In parallel to all this sad story, I was also observing myself closely; this is my advice if you are going through the same hell:
- Sports: Tremendously helpful. It really helped relief all the frustration and stress making my skin look a bit more at rest.
- Sleep: 8 hours minimum every night… they helped get some calm and that cell regeneration going.
- Protection: Use the highest indicator. Sun will always be the worst enemy for the skin, an appropriate moisturizer is essential to keep the skin hydrated at all times.
- Girls: Take it easy on make up only using hypoallergenic products and not overuse them.
- Cleaning: Always clean your face with an adapted foam and dry it with paper towel.
- Food: Many suggested “more of this and less of that” but it had no effect whatsoever.
- Hobbies, activities, volunteering: Getting busy will help with socializing and meet people who love and care about the same things you do. Not all people are filled with free hate and the world doesn’t stop at school nor university.
- Fun: Allow yourself to have it. Got out. Smile a lot. It’s a magnet!
And maybe most importantly, AVOID touching your face and staring in the mirror, it just won’t help; actually it will make things worse for you to handle. I would also advise against any aggressive procedure anyone would suggest to try: You do not need to be left with nasty scars.
Parents will have to arm themselves will a lot of patience, learn how to listen without judging, feeling guilty and sorry of themselves. A good communication stream will be helpful. Teens in this situation tend to be aggressive, defensive and over-reactive. They will need some leave-me-alone space. As a teenager in this situation, you need to understand that you are not alone. Your moods have a direct effect on every person around you. You want to live in a sad home? Be sad. You want to live in a happy home. Be happy. It works.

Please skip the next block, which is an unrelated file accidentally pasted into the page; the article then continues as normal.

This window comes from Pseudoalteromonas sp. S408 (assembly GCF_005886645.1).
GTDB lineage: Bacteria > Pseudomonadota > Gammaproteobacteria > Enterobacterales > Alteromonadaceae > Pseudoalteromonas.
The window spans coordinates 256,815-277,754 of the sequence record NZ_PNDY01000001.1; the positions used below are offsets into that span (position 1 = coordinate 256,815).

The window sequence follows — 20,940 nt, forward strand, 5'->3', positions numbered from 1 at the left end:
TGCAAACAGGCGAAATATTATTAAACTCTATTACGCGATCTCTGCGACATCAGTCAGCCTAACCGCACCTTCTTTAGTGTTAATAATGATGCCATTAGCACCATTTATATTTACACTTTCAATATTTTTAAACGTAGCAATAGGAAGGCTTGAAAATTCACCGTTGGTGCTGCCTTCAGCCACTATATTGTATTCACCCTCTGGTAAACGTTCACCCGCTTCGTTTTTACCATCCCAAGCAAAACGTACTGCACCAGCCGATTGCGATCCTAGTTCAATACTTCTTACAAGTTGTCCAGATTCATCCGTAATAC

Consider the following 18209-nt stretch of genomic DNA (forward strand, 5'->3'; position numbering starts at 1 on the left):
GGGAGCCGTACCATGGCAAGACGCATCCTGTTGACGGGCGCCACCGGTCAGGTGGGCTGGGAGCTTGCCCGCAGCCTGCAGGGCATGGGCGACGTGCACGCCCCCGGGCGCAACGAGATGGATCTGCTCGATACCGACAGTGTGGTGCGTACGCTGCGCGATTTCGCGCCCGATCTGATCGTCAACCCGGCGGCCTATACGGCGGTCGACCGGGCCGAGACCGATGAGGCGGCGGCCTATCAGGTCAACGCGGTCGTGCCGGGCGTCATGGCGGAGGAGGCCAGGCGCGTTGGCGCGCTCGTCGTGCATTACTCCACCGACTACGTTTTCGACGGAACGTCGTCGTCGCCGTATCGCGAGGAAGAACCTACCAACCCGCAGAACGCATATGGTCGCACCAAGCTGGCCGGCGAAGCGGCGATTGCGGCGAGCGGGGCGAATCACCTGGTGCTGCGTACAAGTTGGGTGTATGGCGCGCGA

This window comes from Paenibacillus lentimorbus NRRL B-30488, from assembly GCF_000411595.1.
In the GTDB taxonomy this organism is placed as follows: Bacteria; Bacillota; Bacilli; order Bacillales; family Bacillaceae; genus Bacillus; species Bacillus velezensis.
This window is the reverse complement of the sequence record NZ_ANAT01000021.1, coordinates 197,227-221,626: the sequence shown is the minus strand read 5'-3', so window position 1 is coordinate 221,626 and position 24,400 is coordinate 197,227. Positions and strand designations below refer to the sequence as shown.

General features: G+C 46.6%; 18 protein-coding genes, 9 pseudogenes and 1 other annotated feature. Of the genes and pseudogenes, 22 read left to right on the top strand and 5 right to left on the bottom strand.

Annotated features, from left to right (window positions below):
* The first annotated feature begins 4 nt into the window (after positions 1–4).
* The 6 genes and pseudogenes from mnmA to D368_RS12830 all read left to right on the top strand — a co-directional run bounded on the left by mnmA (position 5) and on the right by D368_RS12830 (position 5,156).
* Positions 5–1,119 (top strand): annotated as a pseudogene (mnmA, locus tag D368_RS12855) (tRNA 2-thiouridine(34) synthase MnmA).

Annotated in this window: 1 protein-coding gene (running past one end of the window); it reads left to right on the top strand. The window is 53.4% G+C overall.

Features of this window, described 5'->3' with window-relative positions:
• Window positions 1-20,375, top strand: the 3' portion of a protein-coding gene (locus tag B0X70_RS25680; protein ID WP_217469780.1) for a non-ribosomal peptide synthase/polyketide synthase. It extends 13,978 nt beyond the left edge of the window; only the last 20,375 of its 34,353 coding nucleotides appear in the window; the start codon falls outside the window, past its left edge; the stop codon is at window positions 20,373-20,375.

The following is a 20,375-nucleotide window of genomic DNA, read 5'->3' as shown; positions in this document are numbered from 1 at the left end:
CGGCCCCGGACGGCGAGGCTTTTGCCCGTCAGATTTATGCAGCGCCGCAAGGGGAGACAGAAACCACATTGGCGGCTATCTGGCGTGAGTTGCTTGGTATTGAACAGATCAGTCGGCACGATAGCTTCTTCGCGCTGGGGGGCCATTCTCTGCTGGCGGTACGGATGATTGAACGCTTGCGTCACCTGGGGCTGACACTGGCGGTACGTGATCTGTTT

Although my experience does suggest it, I will not advise against seeing dermatologists because cases can be different.
Today, in my late twenties, acne did not disappear 100% but it doesn’t bother me as it did anymore. When I wear make-up, people don’t notice anything and ask me “Chou serr jamelik?” (What’s the secret of your beauty?) That was a 180 degrees flip for me.
During this journey, I gave my all to various activities and learned so many new things. I made peace with myself. Acne becomes less serious with time and a healthy lifestyle.
On another level, seek to keep your confidence high. When you’re confident, people get attracted to you; they become interested in you have to say. (That’s when those hobbies and everything you learned becomes useful). You will notice the real friends among the crowd of people. They are the ones who support you just the right amount.
The only positive side of acne I found after 14 years (it took a while, huh?), is that the skin who went through this doesn’t age as fast as others skin types. (Very handy and appreciated when you grow older.)
Keep smiling, love yourself and cheer up. The world needs you!